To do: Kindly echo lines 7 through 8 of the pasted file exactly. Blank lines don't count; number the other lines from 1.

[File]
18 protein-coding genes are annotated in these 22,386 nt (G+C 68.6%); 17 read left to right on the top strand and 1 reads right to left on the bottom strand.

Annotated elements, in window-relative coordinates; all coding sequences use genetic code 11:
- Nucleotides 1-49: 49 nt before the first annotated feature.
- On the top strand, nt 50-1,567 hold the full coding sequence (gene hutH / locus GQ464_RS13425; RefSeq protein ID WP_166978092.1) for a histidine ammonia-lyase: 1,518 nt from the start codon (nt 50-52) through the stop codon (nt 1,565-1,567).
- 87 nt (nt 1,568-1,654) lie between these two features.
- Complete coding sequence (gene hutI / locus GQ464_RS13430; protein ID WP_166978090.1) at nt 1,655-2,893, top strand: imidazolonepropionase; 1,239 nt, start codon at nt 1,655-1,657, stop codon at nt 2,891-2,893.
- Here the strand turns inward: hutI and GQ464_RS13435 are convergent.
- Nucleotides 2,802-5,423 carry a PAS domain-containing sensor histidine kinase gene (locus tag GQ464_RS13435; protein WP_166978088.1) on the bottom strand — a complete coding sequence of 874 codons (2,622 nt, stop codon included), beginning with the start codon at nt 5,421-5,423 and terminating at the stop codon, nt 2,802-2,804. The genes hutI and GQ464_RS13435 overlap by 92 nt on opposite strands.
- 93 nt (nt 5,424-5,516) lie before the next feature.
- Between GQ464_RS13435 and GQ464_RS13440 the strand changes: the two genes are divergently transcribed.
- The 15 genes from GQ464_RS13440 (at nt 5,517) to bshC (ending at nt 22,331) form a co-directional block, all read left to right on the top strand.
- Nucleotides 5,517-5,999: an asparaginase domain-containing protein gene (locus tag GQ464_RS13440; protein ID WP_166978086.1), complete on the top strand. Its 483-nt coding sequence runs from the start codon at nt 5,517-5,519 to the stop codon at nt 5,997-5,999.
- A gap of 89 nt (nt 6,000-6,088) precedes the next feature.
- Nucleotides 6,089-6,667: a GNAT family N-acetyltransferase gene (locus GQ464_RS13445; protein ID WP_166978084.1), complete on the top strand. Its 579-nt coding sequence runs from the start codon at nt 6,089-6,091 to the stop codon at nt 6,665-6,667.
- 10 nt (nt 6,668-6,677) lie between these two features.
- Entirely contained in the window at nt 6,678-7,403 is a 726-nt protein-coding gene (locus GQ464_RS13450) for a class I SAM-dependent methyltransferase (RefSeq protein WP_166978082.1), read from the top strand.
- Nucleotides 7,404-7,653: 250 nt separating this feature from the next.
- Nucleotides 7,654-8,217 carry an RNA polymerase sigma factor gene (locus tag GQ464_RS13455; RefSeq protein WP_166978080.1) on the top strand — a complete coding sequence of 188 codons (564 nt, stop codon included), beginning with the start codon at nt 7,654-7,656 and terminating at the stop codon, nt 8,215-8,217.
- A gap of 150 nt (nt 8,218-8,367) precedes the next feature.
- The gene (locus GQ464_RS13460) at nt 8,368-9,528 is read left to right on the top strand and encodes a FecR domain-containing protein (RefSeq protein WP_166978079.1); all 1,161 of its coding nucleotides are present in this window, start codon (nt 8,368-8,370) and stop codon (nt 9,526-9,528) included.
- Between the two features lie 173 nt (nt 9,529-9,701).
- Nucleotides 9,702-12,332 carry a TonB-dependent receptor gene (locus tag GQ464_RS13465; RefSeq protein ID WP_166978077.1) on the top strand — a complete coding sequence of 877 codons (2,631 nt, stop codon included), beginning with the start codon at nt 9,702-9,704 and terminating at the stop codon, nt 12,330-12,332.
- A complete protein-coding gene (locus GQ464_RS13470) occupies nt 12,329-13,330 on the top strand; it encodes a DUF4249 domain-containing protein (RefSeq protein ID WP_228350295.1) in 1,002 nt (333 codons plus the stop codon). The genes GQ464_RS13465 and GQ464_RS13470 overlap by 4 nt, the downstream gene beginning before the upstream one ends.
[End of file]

- Here the strand turns inward: hutI and GQ464_RS13435 are convergent.
- Nucleotides 2,802-5,423 carry a PAS domain-containing sensor histidine kinase gene (locus tag GQ464_RS13435; protein WP_166978088.1) on the bottom strand — a complete coding sequence of 874 codons (2,622 nt, stop codon included), beginning with the start codon at nt 5,421-5,423 and terminating at the stop codon, nt 2,802-2,804. The genes hutI and GQ464_RS13435 overlap by 92 nt on opposite strands.